The British Medical Journal (BMJ) said in an article published in April that parosmia is a common condition following the loss of smell associated with COVID-19, which often occurs about three months after initial infection on average. The article adds that many patients said they felt their symptoms were being trivialized by healthcare providers. Another article identified persistent parosmia caused by COVID-19 as an emerging symptom that deserves more attention in the literature to raise awareness.

One study found that about a third of patients who recovered from COVID-19 had ongoing problems with smell and taste disorders, while another study found that about 5% of patients still had the smell disorder after six months .

Research suggests that loss of smell and taste are less common with the Omicron variant, but Cheung says she still sees patients reporting this problem, but perhaps a little less than before. She attributes the shift to vaccinations, noting that those infected post-vaccination and then boosted seemed to have fewer problems with ongoing symptoms, with some data showing the odds ratio of a long COVID in a third of those vaccinated lies.


Experts believe that the olfactory area of ​​the nose was injured as a result of inflammation caused by COVID-19. This is usually not direct injury to the olfactory nerve itself, but to the lining of the cells around these nerves or the epithelium on the surface of the lining. There are hundreds of receptors that send messages to our brain to help identify different smells. In the event of a violation, these messages will not be sent correctly. Most people would completely lose their sense of smell, known as anosmia, or reduced senses, known as hyposmia, but would recover with no abnormal changes.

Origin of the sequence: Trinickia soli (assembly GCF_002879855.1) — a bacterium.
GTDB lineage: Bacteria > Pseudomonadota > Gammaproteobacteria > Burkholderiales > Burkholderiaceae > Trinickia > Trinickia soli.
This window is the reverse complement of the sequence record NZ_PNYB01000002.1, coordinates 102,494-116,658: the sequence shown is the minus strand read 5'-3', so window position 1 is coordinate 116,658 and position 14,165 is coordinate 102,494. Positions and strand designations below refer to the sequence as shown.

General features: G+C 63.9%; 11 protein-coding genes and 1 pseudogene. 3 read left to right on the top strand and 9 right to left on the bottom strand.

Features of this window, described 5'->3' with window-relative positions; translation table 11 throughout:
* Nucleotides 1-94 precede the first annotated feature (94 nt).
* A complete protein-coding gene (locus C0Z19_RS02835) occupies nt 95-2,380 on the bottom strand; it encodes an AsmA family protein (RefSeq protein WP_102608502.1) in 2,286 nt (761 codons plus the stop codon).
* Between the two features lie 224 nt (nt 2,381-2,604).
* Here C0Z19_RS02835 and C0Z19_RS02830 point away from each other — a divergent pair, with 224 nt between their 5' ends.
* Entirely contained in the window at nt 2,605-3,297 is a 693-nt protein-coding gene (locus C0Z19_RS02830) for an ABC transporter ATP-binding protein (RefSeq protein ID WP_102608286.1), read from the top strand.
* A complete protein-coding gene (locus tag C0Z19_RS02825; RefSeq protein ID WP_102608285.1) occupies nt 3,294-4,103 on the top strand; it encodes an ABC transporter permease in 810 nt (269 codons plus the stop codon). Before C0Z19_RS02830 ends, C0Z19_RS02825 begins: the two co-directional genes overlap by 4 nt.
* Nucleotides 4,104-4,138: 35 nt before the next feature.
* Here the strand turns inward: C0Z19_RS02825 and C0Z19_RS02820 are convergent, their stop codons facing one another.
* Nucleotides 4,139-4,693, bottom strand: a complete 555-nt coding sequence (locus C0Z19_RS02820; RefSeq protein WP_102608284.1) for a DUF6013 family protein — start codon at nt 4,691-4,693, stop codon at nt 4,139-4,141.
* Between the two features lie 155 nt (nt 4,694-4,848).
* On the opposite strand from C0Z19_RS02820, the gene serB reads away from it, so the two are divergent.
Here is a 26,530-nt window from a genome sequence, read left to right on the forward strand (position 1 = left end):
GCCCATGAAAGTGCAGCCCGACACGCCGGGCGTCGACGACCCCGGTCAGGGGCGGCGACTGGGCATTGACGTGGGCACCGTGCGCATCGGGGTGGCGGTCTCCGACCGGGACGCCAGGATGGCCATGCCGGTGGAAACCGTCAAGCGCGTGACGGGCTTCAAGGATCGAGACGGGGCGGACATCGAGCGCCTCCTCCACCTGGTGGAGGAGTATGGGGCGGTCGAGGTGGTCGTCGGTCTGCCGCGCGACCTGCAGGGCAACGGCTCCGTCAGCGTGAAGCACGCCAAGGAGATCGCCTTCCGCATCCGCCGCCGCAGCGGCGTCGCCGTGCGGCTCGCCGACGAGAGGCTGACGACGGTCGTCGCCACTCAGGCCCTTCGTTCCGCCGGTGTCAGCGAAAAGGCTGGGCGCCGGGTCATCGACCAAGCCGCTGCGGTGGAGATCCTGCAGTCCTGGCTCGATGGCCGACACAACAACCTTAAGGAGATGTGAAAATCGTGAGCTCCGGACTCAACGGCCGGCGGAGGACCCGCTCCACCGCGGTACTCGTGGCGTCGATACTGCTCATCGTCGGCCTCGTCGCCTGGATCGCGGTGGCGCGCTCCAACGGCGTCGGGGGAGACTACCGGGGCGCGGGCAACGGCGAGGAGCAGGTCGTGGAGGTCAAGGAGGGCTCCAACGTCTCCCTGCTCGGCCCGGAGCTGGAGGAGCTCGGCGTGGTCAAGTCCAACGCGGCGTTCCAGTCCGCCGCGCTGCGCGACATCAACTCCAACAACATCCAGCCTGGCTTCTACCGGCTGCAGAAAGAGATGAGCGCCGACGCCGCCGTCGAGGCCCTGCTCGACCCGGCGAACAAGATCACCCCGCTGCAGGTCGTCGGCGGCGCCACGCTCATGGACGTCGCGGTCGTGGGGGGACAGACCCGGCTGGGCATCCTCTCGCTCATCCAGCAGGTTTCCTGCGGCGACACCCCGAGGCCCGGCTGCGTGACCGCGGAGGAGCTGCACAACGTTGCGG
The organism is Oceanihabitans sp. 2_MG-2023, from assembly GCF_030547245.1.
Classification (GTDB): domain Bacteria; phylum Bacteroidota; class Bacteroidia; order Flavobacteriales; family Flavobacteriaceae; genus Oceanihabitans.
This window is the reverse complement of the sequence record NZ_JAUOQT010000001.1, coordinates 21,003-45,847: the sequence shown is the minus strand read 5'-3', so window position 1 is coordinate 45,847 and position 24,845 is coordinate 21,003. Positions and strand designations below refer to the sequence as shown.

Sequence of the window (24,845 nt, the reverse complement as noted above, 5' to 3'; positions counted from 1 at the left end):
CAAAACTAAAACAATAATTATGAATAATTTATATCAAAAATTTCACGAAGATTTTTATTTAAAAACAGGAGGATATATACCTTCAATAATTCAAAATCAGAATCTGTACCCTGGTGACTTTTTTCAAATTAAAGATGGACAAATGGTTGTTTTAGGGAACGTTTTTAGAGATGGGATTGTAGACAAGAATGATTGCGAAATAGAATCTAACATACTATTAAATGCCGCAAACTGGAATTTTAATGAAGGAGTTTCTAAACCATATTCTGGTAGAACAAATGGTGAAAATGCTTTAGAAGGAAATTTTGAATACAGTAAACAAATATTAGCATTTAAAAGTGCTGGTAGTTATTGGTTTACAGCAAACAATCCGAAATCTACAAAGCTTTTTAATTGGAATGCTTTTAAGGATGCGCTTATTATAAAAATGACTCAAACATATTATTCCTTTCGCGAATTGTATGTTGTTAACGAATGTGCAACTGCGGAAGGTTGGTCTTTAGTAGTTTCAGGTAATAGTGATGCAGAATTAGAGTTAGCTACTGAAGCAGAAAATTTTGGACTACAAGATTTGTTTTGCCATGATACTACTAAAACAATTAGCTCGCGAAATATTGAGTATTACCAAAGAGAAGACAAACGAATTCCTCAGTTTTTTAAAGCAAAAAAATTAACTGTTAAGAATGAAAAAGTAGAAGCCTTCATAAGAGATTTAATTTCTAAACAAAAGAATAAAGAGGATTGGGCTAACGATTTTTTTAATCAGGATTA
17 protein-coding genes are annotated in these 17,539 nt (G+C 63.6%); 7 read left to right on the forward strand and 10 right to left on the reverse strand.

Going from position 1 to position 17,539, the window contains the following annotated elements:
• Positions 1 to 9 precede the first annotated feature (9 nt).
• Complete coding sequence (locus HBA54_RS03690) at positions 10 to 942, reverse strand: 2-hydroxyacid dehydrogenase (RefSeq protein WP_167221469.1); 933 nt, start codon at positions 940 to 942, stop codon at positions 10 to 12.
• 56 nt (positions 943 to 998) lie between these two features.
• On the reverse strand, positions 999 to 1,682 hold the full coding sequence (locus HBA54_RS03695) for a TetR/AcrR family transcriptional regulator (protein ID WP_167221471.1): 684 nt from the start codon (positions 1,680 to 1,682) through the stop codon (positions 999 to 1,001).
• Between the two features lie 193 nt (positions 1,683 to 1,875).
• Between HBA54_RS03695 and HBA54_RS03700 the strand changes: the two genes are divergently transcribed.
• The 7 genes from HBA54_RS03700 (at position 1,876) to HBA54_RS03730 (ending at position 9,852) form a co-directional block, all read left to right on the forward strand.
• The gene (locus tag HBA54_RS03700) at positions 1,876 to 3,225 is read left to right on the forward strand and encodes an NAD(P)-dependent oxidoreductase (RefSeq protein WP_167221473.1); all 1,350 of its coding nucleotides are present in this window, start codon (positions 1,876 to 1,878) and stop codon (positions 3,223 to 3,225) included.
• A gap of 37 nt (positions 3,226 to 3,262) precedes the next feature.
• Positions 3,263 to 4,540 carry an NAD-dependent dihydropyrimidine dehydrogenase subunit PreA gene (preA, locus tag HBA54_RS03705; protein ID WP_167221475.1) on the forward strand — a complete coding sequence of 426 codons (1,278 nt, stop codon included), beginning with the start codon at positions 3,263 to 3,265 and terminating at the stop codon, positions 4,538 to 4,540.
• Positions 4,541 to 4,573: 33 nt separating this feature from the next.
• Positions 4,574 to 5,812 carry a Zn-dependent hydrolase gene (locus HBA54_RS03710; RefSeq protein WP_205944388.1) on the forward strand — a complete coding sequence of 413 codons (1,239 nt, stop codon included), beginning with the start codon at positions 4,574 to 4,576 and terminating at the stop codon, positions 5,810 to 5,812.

“We think that perhaps a smaller percentage of patients have actual damage to the olfactory nerve,” Tewfik said.

“When that happens, and then sometimes when the nerve is recovering or regenerating, there can be faulty connections… we think that’s actually a sign of recovery.” It means the nerves are beginning to recover, but it can go through that phase where sensations are altered.